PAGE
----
Aeroshot Caffeine Inhaler, Freshman 15 Myth & Do Frogs Cause Warts


The Doctors: Myth Or Reality

The Doctors team gets a lot of questions from viewers across the country. People want to know the answers to questions about their own health, their children’s health, and whether everything is OK down there. With so many questions to answer and so little time, The Doctors spent a day answering your questions.

Aeroshot Caffeine Inhaler Review

Aeroshot Review & Caffeine Dosage

The Doctors shared an Aeroshot Review of the new caffeine inhaler. What is a safe daily caffeine dosage?


Do you start off each morning with a cup of Coffee to get that caffeine coursing through your system? What if you’re not a coffee fan, or don’t have time for the pot to brew? Dr Jim Sears introduced the new Aeroshot Caffeine Inhaler, which “delivers about 100 mg of caffeine per inhalation…that’s about a large cup of coffee.”

He demonstrated how the powder is used, noting that it has a citrus taste. The powder lands on your tongue and is absorbed through your mouth. The manufacturer suggests limiting intake to three shots per day.

The Drs: Caffeine Suppository Review

If you thought beverages and inhalers were the only ways you could get your fix, think again. Dr Andrew Ordon revealed another method for getting your morning jolt: Caffeine Suppositories. He said they’re used to treat headaches or for religious reasons during fasting. “It’s pre-lubed,” Dr Andrew Ordon noted. (Gross!)


Dr Travis Stork called the suppository idea “nasty” and said we don’t need more companies coming up with new ways to load us up on caffeine. He said that coffee and tea have antioxidants, which some studies have linked to an 80% lower risk of Parkinson’s Disease.

The Doctors: Coffee Health Benefits

“Two cups of coffee a day can cut your risk of gallstones in half,” Dr Travis said. But he said the benefits of coffee are mostly from the coffee beans. Tea is also loaded with antioxidants.

Dr Travis said that the caffeine industry is getting out of control and people need to think about what they’re putting in their bodies. Dr Sears said the company behind Aeroshot is also applying their technology for medical applications likes vaccines and insulin delivery.

How Much Caffeine Is Safe?

About 300 mg of Caffeine per day should be your limit, because Dr Lisa Masterson said too much can throw your sleep off balance. “The half life for caffeine is six hours,” she said, explaining that the effects can last all day and affect the Adenosine receptors associated with deep sleep.

Pregnant women and people with heart disease or high blood pressure should be especially cautious about caffeine, according to Dr Ordon.

Can Alarm Clocks Cause Heart Attacks?

A Japanese study finds that people who get a rude awakening each morning from a shrill alarm clock are at a greater risk for higher blood pressure and heart rate, and have been tied to the body’s innate fight or flight response. It may lead to chronic stress and eventually heart attacks over a long period of time.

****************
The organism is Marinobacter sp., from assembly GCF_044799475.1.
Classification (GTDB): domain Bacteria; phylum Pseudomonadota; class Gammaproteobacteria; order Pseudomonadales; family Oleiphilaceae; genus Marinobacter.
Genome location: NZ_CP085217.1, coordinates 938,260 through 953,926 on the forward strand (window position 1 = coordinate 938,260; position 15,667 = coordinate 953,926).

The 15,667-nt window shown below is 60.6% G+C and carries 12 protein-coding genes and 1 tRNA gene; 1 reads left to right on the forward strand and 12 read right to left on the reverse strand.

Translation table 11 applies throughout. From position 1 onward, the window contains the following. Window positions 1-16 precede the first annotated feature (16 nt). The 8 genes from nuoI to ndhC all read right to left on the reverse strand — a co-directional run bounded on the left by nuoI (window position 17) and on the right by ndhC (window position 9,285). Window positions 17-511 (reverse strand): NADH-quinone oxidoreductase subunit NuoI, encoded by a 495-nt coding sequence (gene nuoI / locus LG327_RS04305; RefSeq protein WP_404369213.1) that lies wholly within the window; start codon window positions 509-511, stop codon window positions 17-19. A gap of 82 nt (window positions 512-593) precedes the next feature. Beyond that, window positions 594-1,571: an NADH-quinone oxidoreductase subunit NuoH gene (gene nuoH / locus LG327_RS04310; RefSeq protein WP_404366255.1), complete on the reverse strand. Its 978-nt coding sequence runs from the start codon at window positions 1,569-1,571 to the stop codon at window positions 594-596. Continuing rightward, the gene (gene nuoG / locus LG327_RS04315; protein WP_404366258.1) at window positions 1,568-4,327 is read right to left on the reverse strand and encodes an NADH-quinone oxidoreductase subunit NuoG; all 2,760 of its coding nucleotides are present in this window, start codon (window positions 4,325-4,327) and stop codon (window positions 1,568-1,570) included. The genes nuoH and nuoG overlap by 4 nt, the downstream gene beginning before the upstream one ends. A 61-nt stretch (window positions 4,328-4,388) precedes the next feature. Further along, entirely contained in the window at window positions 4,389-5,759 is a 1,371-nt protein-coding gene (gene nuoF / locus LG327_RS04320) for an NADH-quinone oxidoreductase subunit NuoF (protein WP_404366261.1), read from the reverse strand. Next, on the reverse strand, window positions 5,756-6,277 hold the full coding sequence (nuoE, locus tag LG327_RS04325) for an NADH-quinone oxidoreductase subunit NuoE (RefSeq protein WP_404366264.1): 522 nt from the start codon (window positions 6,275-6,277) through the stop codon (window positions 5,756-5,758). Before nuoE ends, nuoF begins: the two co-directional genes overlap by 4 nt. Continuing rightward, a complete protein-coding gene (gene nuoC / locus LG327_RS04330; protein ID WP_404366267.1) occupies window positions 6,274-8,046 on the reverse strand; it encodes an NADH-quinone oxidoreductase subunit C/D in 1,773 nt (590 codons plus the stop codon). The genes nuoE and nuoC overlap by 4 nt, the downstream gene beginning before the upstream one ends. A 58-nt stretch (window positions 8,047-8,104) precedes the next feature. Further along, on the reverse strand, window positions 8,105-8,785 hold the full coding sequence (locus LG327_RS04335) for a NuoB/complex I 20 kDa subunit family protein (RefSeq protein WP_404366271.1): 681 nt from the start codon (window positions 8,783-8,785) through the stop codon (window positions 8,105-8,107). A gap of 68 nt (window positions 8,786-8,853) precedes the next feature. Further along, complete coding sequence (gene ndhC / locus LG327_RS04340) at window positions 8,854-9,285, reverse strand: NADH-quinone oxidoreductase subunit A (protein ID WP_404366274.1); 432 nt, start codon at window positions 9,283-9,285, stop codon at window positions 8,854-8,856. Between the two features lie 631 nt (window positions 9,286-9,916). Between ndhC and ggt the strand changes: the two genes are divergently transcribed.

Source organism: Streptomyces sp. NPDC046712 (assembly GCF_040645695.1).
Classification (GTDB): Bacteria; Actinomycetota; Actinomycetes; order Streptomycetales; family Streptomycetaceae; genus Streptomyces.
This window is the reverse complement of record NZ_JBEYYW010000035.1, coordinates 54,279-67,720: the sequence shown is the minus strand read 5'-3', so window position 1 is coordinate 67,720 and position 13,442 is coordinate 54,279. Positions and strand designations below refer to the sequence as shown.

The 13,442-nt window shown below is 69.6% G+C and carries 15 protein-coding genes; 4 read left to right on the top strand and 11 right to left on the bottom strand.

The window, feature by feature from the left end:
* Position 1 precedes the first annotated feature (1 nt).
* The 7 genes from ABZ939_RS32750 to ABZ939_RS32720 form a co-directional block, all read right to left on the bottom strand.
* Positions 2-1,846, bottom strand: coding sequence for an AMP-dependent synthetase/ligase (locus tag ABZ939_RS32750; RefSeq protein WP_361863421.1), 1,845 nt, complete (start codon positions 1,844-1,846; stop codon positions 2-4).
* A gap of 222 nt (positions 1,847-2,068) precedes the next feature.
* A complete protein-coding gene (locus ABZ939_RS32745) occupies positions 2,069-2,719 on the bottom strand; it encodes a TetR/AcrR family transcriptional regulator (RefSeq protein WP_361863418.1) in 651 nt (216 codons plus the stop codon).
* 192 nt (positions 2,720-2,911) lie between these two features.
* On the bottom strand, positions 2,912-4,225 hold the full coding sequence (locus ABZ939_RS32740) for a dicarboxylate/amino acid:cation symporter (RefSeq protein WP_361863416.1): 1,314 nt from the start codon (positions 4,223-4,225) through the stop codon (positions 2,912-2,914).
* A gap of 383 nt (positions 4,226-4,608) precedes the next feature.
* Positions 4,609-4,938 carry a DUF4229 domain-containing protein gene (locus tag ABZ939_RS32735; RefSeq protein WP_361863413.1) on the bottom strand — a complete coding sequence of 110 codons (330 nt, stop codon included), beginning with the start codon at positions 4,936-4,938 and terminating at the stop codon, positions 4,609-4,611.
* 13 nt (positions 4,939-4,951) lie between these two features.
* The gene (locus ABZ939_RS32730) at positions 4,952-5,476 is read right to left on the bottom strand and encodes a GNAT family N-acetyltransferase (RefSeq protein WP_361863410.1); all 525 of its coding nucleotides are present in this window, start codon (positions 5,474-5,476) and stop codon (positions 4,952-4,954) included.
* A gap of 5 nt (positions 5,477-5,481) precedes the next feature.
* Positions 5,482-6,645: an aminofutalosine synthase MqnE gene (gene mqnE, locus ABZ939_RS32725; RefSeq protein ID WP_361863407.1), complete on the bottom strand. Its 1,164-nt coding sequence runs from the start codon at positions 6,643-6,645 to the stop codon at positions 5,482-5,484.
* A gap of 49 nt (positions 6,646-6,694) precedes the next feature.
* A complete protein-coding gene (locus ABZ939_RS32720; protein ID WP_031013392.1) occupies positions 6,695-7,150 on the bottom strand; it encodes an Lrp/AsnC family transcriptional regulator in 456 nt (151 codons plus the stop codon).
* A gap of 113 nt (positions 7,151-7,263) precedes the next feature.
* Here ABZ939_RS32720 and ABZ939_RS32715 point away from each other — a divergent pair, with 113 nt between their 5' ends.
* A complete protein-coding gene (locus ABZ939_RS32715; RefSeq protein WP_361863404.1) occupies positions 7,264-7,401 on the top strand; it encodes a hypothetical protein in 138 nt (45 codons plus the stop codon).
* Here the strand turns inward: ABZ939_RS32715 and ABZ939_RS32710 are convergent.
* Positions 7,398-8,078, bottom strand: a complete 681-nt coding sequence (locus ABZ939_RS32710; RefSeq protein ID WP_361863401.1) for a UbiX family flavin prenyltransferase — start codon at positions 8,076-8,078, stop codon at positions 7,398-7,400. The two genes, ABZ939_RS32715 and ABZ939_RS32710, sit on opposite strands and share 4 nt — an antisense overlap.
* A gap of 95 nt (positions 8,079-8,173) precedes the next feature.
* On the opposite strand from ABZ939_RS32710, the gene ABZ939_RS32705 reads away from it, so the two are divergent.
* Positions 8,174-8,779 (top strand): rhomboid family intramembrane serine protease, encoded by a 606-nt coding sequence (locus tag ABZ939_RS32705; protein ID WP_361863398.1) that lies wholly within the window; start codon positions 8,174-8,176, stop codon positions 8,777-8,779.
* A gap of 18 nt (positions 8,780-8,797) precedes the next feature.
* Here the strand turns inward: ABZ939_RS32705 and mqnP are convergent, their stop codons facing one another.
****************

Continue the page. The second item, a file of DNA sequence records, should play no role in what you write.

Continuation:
Dr Travis Stork said that an alarm clock penetrating your deep sleep will definitely increase your heart rate and epinephrine levels. “There is a better way to wake up,” he said. One way to do this is using natural light and positioning your bed so that the sun peeks through the blinds and slowly lulls you awake.

If you have to be up before sunrise, you could use a timer to set your lights to come on. But some people need a louder noise to wake them up. However, Dr Travis said people who can wake more gently should choose alarms or sounds that are more soothing than shrill.

Freshman 15: Myth or Reality

Have you heard about the Freshman 15, that storied weight gain that allegedly comes during your first year of college? Students are split on the truth of the matter, and one news report suggests that students are more likely to gain just two or three pounds in a year. School may not be to blame, and one expert said that taking control of your own nutrition (as well as students’ endless college food court options) can be part of the impetus for weight gain.

Dr Lisa Masterson said that the Freshman 15 is a myth, noting that 2.4-3.5 pounds is a more realistic picture of freshman weight gain. “You don’t even gain 15 over the entire four years,” she said.

Dr Jim Sears asked his freshman daughter how she is doing at school. She said she has actually lost weight, because she’s walking more on campus. “I actually lost most of my baby weight the freshman year of college,” Dr Lisa added.

Moderation, exercise, and healthier snacks are all ways to combat weight gain among students.

Myth Or Reality: Frogs Cause Warts

A young viewer named Garrett told The Doctors he wants a pet frog. But his mother won’t let him have one, because she said they cause warts. Is this a myth or reality?

This is a myth, according to Dr Ordon, who invited an animal handler to introduce a live frog to The Doctors. Dr Travis and Dr Lisa were very nervous around the frog, but its handler, Victoria Vopni, said she’s never had a wart on her hands.

“We know what causes warts. It’s viruses, not frogs,” Dr Ordon said, citing the HPV virus. Skin layers and blood clots can lead to the black dots associated with warts, but most of what we see is a skin reaction to the condition, not the virus itself.

However, “warts are very contagious,” Dr Ordon said as The Doctors marveled that their amphibian guest. I guess now parents need to find a new excuse for why their kids can’t have frogs.


Leave a Reply

Your email address will not be published. Required fields are marked *

Human Verification: In order to verify that you are a human and not a spam bot, please enter the answer into the following box below based on the instructions contained in the graphic.